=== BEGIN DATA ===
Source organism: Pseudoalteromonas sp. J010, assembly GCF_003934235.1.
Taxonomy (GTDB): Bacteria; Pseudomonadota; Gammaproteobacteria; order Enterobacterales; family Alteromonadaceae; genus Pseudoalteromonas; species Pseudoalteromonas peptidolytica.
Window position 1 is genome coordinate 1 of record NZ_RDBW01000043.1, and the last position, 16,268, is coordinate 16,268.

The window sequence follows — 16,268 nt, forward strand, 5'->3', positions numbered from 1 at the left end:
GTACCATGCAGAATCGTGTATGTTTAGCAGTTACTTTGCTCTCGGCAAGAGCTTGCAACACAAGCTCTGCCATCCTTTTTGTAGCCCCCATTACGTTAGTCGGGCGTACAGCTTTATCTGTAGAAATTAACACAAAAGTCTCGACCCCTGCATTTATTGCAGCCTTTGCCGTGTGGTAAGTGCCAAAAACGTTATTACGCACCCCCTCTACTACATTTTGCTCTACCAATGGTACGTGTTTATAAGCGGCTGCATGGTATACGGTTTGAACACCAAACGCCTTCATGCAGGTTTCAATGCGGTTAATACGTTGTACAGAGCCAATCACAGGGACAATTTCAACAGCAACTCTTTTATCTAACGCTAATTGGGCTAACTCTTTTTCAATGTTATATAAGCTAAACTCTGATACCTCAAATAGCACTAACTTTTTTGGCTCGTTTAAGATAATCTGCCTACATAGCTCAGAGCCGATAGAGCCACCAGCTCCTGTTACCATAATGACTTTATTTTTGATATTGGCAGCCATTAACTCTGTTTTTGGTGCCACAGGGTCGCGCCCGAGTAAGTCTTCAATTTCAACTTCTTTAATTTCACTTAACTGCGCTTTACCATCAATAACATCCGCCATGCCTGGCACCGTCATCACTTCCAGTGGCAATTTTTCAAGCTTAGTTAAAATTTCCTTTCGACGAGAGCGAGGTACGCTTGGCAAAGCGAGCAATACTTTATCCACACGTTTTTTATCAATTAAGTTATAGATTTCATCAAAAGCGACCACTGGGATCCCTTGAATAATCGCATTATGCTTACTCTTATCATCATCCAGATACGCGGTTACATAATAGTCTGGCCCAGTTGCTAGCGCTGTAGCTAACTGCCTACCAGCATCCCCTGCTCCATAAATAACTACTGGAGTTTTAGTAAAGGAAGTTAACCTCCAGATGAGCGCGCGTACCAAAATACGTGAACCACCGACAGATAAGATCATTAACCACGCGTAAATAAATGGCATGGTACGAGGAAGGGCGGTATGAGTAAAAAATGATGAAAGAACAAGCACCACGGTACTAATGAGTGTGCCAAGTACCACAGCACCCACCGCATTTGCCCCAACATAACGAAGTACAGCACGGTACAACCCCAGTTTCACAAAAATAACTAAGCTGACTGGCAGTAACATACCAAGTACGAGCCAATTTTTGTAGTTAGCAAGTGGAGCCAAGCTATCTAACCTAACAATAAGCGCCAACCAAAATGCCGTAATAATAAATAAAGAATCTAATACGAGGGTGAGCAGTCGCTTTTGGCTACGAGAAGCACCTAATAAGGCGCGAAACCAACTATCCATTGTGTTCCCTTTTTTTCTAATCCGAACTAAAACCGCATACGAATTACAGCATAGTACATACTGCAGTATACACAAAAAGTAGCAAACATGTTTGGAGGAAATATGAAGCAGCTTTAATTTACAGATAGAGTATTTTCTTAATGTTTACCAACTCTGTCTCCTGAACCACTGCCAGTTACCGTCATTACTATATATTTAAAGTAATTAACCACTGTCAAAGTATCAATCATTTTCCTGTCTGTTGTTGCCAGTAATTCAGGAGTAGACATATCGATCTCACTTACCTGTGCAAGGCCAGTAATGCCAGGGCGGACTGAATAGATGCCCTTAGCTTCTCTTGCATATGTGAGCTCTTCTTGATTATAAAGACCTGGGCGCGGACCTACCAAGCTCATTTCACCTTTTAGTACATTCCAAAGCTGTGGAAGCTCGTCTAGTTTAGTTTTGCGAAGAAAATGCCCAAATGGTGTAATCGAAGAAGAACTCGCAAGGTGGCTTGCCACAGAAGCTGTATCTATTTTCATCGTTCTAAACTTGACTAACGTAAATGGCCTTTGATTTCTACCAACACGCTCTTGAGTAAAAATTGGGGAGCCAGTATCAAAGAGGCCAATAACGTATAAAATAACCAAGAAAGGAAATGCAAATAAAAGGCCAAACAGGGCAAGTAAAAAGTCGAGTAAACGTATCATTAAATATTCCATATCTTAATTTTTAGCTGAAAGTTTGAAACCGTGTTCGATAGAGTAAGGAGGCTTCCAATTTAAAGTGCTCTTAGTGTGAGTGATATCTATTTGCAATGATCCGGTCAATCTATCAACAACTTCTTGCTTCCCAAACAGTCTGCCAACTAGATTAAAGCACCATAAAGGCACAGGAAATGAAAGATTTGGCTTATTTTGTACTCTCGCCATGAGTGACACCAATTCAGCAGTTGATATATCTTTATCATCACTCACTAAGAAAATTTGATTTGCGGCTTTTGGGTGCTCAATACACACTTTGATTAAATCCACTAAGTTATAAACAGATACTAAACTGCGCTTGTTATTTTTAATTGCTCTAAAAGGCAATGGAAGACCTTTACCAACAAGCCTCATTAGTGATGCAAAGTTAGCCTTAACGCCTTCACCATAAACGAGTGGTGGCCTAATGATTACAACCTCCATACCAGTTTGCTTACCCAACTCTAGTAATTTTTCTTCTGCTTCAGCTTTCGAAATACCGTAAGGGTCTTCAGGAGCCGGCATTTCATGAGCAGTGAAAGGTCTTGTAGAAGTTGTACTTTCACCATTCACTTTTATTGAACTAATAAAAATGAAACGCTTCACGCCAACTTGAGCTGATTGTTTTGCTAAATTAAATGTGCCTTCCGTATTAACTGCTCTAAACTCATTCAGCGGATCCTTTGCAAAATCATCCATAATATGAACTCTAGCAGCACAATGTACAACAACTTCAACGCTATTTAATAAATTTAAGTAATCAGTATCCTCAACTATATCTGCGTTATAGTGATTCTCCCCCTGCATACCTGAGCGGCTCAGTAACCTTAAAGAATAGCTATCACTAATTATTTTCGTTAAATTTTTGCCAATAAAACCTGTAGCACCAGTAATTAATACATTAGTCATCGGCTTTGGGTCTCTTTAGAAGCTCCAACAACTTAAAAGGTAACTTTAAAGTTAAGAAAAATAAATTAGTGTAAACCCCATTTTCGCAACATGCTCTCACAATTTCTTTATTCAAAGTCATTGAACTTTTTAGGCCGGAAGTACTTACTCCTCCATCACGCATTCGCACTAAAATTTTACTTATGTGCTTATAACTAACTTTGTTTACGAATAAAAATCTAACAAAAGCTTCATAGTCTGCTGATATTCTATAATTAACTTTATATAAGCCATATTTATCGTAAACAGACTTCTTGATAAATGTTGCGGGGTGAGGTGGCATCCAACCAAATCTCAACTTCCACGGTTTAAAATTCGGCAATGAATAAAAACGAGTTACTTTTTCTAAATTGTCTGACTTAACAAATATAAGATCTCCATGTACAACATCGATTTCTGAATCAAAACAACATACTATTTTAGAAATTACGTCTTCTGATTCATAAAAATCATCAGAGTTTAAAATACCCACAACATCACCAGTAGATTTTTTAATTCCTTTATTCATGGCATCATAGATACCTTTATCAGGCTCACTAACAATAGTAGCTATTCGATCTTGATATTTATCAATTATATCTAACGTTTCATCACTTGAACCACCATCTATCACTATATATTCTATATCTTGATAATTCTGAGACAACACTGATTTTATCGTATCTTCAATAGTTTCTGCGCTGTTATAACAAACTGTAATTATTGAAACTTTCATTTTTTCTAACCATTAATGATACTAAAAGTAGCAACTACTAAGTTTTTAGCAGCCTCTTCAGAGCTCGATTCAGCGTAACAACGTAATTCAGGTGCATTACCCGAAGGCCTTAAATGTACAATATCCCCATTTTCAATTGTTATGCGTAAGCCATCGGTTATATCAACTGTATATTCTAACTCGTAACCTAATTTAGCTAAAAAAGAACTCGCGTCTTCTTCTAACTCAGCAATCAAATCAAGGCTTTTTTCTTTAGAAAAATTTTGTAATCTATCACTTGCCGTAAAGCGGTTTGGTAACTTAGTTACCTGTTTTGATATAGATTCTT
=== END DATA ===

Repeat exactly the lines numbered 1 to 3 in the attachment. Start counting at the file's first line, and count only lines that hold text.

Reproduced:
Source organism: Pseudoalteromonas sp. J010, assembly GCF_003934235.1.
Taxonomy (GTDB): Bacteria; Pseudomonadota; Gammaproteobacteria; order Enterobacterales; family Alteromonadaceae; genus Pseudoalteromonas; species Pseudoalteromonas peptidolytica.
Window position 1 is genome coordinate 1 of record NZ_RDBW01000043.1, and the last position, 16,268, is coordinate 16,268.